It helps that both Adam West and Burt Ward knew exactly what they were doing. West’s Batman is hilarious even when delivering expository dialog, and his penchant for crossing his arms awkwardly like a bat would cross its wings is one of those details that just make a camp movie work. Even better is his horrendously awkward romantic night and kiss with Catwoman, which I am almost positive is one of the best worst kisses ever to be captured on screen. Ward, meanwhile, is simply a master of playing it straight. Most would have taken lines like, “Holy marathon! I’m getting a stitch, Batman!” and pushed them over-the-top, but with Ward it’s like listening to someone who would actually say that. Of course, Batman’s pitch perfect response of, “Let’s hope that it’s a stitch in time, Robin, that saves nine – The nine members of the United World Security Council,” easily shows the kind of humor and absurd logic behind the film and its screenplay. Even worse (in the best way possible) are the completely random logical leaps behind The Riddler’s riddles.
Then there are the villains. The TV show itself was actually driven by the villains, and while the film gave Batman and Robin a lot more play it’s still the four bad guys who steal the show. What’s so great about the villains of Batman is that they’re all played by well respected actors who are clearly having the time of their lives in these roles. The Joker was played by Cesar Romero, who famously refused to shave his mustache off to play the character. Instead of casting someone else the creators decided it fit perfectly with the camp of the show and simply painted it white with the rest of his face. Romero’s Joker is nowhere near as disturbing as Heath Ledger’s or Jack Nicholson’s, but there’s a certain insanity to him that’s more than just fun to watch. Unfortunately in the movie he’s stuck as a fourth fiddle to the other three villain’s larger roles.
More impressive is the fact that Burgess Meredith played The Penguin. Meredith waddles around the screen with a purple top hat and cigarette holder delivering a Golden Age Penguin ripped straight from the comics (with a bit more humor, of course). Frank Gorshin on the other hand takes The Riddler up about 100 levels of insanity until he’s almost a giggling fool. It’s clear to see the influence of Gorshin on Jim Carrey’s take of the character in Batman & Robin, but Gorshin does it so much better. There’s a restraint that’s missing from Carey’s performance and Gorshin can simply ham it up more seriously (a contradiction, I know) than almost anyone. Finally, Lee Meriwether took over the role of Catwoman for Jule Newmar who had other obligations at the time. Sadly, Meriwether didn’t have the bombshell aesthetics or the camp sentimentality of Newmar and as such her Catwoman is more something pretty to look at than fun to watch. Still, she does throw a cat at Batman forcing him to have a lengthy fight scene while holding the cat in one hand. It’s the kind of fight PETA would go crazy over these days.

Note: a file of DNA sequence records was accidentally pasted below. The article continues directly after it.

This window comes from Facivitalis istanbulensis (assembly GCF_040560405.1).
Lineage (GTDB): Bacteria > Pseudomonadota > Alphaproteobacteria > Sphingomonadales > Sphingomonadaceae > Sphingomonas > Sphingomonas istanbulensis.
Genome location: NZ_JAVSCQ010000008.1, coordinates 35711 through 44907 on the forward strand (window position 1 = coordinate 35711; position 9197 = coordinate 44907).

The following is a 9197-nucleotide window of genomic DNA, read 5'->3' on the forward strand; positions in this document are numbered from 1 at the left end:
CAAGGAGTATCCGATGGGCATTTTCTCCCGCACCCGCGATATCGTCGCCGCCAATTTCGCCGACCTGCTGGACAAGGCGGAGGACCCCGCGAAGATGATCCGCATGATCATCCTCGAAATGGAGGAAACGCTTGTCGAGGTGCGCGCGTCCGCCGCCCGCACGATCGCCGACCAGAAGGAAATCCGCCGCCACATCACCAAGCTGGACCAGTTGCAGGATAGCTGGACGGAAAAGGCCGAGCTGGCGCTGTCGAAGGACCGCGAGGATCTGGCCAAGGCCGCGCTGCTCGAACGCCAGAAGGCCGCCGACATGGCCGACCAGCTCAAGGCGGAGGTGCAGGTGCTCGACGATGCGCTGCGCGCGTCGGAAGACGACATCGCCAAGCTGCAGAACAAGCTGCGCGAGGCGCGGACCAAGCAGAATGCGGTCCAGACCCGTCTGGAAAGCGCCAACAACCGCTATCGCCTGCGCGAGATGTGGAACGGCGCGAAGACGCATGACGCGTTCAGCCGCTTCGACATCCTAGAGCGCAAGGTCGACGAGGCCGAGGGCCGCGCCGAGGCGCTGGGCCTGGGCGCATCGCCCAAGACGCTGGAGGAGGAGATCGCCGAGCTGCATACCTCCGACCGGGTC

Adding to this mishmash of satirical writing, camp acting, and great performances is director Leslie H. Martinson’s absolute refusal to do anything subtly. The camera is as manic as the people its shooting, and Martinson refuses to scale anything back. When the villains are in their lair hatching plots he doesn’t just skew a few shots to make things seem off-kilter. Instead he tilts the camera almost 45 degrees for almost every shot, tilting the entire set and all the actors like a fun house mirror. The infamous bomb scene where Batman is running around Santa Monica pier with a large, round bomb over his head was originally supposed to be a few simple shots of Batman running. Martinison stretched it out into a groan worthy gag that to this day cannot be challenged for sheer absurdity. The bomb scene ending in a pitch-perfect delivery of the line, “Some days you just can’t get rid of a bomb.” It even goes further than just playing for camp and laughs. Despite the fact that Batman filmed on location Martinson at one points films West and Ward running in front of a screen with moving background even though the same shot could have been easily accomplished for real. In the twisted world of Batman logic, however, any scene of Batman and Robin traveling needs to be in front of hilariously fake screens.
It’s hard to actually say that Batman is anything more than camp, because it isn’t. It is exactly how you make camp, though. Far ahead of its time, Batman actually strove for camp and nailed it. With camp being almost a genre unto itself these days and very few people actually able to master it, it’s a lesson in how to play for laughs while taking everything seriously. From the Ka-Pows to the ridiculously illogical riddles everything about Batman is horribly cheesy, and yet it all works. While Nolan’s Batman films may truly be masterpieces it is amazing that the character of Batman has this almost completely opposite film that is just as masterful in its own way.
I’d like to conclude with a simple statement: Best Batmobile Ever.